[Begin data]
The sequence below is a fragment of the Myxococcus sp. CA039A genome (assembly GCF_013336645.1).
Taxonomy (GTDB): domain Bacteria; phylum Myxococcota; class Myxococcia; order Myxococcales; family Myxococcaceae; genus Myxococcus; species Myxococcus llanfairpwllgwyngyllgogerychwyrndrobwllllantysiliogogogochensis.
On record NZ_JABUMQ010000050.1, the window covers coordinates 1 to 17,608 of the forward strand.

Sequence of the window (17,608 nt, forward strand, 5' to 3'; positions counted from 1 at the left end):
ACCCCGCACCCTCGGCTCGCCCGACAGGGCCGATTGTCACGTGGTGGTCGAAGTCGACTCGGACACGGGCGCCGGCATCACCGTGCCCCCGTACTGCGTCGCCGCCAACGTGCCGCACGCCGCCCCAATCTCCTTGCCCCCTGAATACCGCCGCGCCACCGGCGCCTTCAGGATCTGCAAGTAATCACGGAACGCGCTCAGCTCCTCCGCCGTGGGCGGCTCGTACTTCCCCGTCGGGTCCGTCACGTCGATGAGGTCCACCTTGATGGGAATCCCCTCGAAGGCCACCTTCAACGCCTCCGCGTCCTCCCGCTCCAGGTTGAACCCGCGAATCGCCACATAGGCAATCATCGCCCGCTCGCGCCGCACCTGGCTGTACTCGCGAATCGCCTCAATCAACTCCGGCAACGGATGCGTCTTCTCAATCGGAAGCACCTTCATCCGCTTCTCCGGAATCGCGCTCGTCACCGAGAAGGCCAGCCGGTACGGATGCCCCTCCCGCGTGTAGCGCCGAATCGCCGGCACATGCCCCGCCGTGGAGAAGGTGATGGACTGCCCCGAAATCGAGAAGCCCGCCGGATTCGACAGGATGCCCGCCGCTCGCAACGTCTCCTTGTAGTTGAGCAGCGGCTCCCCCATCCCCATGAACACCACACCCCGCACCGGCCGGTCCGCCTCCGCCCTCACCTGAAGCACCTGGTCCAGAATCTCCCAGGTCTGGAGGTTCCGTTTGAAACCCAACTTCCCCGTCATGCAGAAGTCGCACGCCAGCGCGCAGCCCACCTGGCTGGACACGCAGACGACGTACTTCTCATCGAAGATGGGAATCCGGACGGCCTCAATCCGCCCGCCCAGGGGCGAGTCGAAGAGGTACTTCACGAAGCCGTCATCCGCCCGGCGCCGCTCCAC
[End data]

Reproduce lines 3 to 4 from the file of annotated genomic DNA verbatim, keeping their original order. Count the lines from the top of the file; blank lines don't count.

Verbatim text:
On record NZ_JABUMQ010000050.1, the window covers coordinates 1 to 17,608 of the forward strand.

Sequence of the window (17,608 nt, forward strand, 5' to 3'; positions counted from 1 at the left end):